2024 Stanley Cup Final: Panthers-Oilers schedule, stats, more

Connor McDavid, Leon Draisaitl and the Oilers are poised to take on Sergei Bobrovsky, Aleksander Barkov and the Panthers. Illustration by ESPN

From a regular-season batch of 32 teams, to a Stanley Cup playoff field of 16, and now down to two, the NHL's champion is close to being crowned for 2024.

A year after losing in the Stanley Cup Final to the Vegas Golden Knights, the Florida Panthers are out to finish their story and raise the Cup for the first time in franchise history.

For the Edmonton Oilers, a Stanley Cup would silence all the "yeah, but" conversations regarding superstars Connor McDavid and Leon Draisaitl, and etch their names among the franchise greats from five prior Cup teams.

Game 1 is Saturday (8 p.m. ET, ABC and ESPN+). Here's everything you need to know about both teams, from key players to watch, goaltender confidence ratings, and the top trends for each team coming out of the conference finals.

Florida Panthers

Stanley Cup wins: None
How they got here: Defeated Lightning 4-1, Bruins 4-2, Rangers 4-2

Goalie confidence rating: 9 out of 10

Sergei Bobrovsky has been rock solid for the Panthers throughout these playoffs. Granted, the team's excellent defensive play has aided Bobrovsky. But the veteran's steady stream of quality performances gives Florida undeniable confidence Bobrovsky will be there to make the big saves.

He has earned a 12-5 record in the postseason, with a .908 save percentage and 2.20 goals-against average. The only playoff starter who has averaged fewer goals against per game than Bobrovsky was Boston's Jeremy Swayman (and Bobrovsky ultimately won that battle when Florida sent the Bruins packing in their second-round series).

Bobrovsky had to be the Panthers' hero during last season's run to the Cup finals, and it wore him down in the end. This year's workload has been more manageable, and that should set Bobrovsky up for continued success.

What the Eastern Conference finals taught us about the Panthers

Florida is the total package. The Panthers have star power, scoring depth, elite defensive habits, a top-tier goaltender and -- perhaps most crucial of all -- innate killer instinct.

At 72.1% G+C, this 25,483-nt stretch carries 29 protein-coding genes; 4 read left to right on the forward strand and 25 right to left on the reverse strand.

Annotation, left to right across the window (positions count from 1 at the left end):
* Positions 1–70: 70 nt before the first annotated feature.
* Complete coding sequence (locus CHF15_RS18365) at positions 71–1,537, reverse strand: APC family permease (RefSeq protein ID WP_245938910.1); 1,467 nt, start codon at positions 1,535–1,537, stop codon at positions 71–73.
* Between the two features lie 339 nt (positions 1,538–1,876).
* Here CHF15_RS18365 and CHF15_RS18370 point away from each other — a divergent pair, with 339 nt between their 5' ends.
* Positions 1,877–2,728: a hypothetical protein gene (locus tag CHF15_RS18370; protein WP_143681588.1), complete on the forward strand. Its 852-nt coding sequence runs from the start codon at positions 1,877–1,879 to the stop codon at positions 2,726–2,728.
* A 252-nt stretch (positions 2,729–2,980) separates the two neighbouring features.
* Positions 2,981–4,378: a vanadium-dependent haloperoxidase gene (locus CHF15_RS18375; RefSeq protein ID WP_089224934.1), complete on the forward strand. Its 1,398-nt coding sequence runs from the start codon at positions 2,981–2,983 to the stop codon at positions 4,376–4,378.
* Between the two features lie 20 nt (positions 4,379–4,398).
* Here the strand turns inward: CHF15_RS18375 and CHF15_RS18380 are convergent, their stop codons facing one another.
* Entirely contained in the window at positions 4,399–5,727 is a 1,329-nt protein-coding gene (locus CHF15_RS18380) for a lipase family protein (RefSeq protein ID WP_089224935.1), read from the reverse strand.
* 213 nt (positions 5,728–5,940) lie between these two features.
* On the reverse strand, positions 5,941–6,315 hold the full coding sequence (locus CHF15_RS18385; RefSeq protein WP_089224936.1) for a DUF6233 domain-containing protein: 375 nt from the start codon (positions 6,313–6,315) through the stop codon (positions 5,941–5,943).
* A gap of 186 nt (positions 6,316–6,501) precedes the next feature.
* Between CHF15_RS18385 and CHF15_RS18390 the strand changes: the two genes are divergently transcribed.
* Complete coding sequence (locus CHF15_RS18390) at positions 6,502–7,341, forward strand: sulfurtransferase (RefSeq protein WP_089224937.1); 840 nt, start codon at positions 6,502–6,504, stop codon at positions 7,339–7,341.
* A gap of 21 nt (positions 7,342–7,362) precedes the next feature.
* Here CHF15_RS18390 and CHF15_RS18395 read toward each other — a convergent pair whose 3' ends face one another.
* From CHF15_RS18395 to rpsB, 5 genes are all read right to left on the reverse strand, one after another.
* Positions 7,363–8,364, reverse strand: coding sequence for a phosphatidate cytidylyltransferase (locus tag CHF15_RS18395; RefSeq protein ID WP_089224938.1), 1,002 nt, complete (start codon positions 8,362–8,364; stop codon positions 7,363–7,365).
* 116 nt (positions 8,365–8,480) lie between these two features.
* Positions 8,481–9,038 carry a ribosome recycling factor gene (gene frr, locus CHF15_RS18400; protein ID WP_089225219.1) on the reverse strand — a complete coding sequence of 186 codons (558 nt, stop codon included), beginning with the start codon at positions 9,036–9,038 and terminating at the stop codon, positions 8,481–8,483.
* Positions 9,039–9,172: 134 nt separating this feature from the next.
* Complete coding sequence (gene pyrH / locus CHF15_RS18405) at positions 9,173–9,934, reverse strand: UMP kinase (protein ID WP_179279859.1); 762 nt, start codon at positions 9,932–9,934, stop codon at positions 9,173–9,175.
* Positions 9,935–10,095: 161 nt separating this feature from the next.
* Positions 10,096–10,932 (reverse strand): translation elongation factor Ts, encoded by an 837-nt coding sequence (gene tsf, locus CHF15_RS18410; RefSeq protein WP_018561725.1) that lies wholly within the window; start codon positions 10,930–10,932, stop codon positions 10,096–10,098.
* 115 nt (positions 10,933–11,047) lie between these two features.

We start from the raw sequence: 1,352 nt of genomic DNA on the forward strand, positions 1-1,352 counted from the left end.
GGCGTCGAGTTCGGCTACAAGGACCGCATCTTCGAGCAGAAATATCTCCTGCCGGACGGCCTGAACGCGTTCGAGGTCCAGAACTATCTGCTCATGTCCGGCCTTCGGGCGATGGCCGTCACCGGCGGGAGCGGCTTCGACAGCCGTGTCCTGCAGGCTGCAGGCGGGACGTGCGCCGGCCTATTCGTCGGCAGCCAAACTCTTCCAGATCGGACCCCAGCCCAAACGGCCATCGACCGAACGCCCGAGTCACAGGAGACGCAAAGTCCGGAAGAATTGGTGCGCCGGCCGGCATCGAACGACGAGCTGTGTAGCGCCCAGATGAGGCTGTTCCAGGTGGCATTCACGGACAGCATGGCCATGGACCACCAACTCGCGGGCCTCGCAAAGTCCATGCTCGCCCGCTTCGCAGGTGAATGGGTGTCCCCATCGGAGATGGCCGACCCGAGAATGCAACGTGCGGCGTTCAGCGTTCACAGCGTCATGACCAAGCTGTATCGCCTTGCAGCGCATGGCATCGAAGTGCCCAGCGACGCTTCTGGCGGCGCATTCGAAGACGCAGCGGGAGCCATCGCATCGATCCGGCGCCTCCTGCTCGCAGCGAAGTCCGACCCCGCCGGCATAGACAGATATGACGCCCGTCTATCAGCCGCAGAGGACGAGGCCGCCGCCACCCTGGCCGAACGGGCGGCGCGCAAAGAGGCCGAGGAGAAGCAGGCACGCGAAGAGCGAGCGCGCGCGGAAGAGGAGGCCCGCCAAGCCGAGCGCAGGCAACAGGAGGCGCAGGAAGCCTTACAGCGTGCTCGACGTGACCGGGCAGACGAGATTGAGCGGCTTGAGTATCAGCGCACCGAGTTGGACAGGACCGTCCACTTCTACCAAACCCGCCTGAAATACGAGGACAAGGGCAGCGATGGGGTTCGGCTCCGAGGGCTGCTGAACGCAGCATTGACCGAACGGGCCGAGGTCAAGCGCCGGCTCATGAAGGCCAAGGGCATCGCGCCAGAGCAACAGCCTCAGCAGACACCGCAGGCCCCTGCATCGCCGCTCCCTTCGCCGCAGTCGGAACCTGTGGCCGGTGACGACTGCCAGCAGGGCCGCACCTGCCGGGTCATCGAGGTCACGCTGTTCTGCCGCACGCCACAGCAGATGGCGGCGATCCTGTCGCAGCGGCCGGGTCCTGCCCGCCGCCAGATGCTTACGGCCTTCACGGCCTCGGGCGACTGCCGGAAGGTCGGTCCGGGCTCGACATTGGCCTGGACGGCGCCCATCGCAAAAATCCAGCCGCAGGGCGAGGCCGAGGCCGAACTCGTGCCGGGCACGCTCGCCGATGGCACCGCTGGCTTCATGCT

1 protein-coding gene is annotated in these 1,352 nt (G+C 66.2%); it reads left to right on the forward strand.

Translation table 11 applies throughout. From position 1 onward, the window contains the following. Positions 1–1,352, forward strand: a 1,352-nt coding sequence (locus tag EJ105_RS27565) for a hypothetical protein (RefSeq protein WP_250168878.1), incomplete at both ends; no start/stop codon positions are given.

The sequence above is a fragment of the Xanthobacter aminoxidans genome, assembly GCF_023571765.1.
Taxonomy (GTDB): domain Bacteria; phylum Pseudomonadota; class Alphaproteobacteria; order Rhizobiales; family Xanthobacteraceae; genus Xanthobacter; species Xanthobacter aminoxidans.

The team was exceptional in the third period against the New York Rangers down the stretch of their series, winning the final three games by a one-goal margin. The Panthers also shut the Rangers down at 5-on-5 in that span, allowing just one even-strength goal while simultaneously rendering New York's once-vaunted power play completely ineffective with a stifling penalty kill. And the way Florida held the Rangers' elite scorers from producing -- Artemi Panarin and Mika Zibanejad combined for a single goal through six games -- was a byproduct of the Panthers' full-team buy-in on defense.

At the same time, Florida can be deadly off the rush while equally strong suppressing those chances from going the other way. Their ability to make New York pay for mistakes was another backbreaker for the Rangers, who couldn't find the same opportunities to do damage. Florida rarely offers quality looks, and Bobrovsky stood tall against the most glaring breakdowns.

Panthers claw down Rangers to advance to second straight Stanley Cup Final

The Panthers take care of business against the Rangers in Game 6 to advance to the Stanley Cup Final for the second year running.

Players who will be key to the Cup Final

One of Florida's strengths may be its defense in a collective sense. But the Panthers' defensemen will certainly be in the spotlight when the likes of Connor McDavid, Leon Draisaitl and Zach Hyman try to get rolling.

Gustav Forsling has had a brilliant postseason going up against some of the toughest opposing matchups, and he has also contributed offensively (four goals and 11 points). Brandon Montour's physicality and active stick breaking up rush chances has been invaluable. Florida defends well and is aggressive in holding shooters to the outside and limiting action from the slot.